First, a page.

BIG INTEREST NATIONWIDE
The high level of interest from people not seeking subsidies is playing out in other states as well, Levitt said. In part, that's because the process of applying for subsidies may be so difficult that people don't bother.
"Or it could just be that the early purchasers are people who were already in the market," Levitt said. "So someone who was already buying individual insurance and had that policy cancelled, probably started first in the exchange."
Nationally insurers have canceled millions of plans or are making them more expensive because they fall short of the new minimum requirements. Some people will be paying more for their plans next year as a result.
As the enrollment period comes to an end, Levitt said he expects more people who do qualify for subsidies will buy insurance through the exchanges.
Levitt also theorized the ability to compare plans in one place may be attracting a wider variety of users. Before the Affordable Care Act, it was almost impossible to comparison shop for health insurance.
"You couldn't see all the plans available and what they would charge in one place," Levitt said. "And there was no way to know what you would pay until you went through the application process and filled out a detailed medical history because plans vary premiums based on your health status."
TWO DISTINCT CUSTOMER TYPES
Exchanges like MNsure have two audiences: people who need financial help buying insurance and people who are just looking for a better way to compare prices, said consultant Jon Kingsdale, who ran the Massachusetts health insurance exchange between 2006 and 2010. It served as a model for the federal and state exchanges authorized by the Affordable Care Act.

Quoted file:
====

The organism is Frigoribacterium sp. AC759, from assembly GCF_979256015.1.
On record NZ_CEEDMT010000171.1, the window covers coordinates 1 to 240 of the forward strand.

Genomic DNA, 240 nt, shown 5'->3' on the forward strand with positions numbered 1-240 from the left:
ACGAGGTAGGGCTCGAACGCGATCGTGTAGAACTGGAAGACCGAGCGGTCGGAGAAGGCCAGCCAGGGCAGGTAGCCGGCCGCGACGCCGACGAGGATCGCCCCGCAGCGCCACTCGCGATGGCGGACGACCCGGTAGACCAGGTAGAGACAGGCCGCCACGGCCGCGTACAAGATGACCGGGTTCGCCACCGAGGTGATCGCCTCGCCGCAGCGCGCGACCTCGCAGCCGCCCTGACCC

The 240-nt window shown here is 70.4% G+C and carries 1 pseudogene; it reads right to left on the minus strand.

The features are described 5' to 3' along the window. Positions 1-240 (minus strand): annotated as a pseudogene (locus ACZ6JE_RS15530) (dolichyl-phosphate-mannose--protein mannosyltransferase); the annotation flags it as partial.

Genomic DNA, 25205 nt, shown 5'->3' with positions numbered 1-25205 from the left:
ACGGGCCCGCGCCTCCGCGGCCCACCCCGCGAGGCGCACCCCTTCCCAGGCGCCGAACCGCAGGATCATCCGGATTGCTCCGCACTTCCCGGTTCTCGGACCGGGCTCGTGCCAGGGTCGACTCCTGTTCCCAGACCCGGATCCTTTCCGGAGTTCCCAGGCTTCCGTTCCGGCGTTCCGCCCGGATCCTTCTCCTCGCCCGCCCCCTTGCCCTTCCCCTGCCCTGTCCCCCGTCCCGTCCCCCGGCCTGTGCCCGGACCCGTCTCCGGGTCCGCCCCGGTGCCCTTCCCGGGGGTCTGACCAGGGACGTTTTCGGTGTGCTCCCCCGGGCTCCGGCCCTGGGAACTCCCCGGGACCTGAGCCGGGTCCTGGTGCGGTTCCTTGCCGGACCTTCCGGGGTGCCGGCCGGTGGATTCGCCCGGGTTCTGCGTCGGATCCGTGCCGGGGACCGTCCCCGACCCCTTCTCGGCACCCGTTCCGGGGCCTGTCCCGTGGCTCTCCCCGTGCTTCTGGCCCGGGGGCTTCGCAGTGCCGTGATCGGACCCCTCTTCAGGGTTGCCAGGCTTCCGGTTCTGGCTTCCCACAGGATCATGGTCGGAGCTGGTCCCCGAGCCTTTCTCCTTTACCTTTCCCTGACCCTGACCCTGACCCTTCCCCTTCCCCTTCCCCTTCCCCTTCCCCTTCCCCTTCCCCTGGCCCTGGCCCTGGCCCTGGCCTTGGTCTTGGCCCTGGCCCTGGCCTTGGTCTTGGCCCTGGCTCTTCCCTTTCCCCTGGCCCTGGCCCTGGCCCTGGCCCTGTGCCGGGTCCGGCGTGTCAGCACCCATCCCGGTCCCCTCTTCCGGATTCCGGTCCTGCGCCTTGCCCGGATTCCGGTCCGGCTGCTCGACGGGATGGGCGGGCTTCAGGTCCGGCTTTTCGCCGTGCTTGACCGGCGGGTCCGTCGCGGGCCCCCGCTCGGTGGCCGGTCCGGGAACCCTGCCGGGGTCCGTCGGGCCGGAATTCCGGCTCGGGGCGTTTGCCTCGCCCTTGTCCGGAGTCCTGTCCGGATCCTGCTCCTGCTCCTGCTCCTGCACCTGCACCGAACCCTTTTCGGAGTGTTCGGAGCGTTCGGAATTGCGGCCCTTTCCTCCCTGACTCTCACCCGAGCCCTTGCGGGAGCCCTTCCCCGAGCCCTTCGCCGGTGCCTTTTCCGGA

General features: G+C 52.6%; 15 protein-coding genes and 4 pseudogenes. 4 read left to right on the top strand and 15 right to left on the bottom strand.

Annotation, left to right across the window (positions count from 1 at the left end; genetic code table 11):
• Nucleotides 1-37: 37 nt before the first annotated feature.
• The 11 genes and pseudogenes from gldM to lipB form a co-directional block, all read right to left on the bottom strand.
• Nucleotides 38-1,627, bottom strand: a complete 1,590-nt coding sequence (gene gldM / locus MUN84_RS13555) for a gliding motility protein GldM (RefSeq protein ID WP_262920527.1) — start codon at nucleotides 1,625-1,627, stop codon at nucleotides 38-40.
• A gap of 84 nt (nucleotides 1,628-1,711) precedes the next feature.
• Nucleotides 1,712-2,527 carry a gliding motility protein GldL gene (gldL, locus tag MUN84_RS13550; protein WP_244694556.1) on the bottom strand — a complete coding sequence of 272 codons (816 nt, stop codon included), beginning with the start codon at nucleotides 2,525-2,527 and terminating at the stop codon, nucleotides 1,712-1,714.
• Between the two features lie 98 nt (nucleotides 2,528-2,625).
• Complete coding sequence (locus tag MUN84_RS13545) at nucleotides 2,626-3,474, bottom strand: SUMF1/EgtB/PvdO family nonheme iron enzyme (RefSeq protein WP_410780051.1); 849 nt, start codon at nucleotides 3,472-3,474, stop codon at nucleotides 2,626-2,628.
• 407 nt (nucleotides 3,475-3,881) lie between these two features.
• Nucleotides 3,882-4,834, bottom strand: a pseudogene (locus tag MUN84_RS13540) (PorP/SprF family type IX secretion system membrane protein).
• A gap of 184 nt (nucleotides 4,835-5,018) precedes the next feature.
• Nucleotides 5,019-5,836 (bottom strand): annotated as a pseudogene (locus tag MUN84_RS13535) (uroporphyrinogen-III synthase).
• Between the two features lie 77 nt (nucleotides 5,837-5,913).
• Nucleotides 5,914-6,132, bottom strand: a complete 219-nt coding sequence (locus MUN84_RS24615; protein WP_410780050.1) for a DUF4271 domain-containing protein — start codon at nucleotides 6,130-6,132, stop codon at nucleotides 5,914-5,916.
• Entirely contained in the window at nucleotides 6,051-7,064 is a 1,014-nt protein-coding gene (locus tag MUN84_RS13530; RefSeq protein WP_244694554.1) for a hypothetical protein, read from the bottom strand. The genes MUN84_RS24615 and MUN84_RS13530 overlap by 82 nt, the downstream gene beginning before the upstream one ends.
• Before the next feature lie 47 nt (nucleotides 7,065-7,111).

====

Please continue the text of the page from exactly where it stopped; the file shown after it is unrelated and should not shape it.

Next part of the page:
"A primary focus and particular objective would be to cover the uninsured and that's what the tax subsidies were designed to do," said Kingsdale, now a director at the Boston office Wakely Consulting Group. "Above and beyond that there's a value - at least potentially - to present a better channel for shopping. In some ways, that's actually the real test of how good the insurance store part of reform is."
While some Minnesotans were happy with the prices they saw on MNsure, they also complained that the final enrollment process was riddled with problems. They were frustrated by error messages that ultimately discouraged them from buying a plan through the site.
Many purchased policies directly from an insurer - an option that's not available to people who want to take advantage of the federal subsidies.
Among those who bought a plan directly from the insurance company after getting fed up with the site is Steve Boland, who runs a business in St. Paul that helps non-profit organizations.
Earlier this year, Boland testified to the MNsure board that the exchange would allow him to run a small business and obtain affordable coverage. But after trying to use the exchange, he said he's disappointed with the website's execution.
"We're in December and I need coverage Jan. 1, and I just can't wait anymore," he said.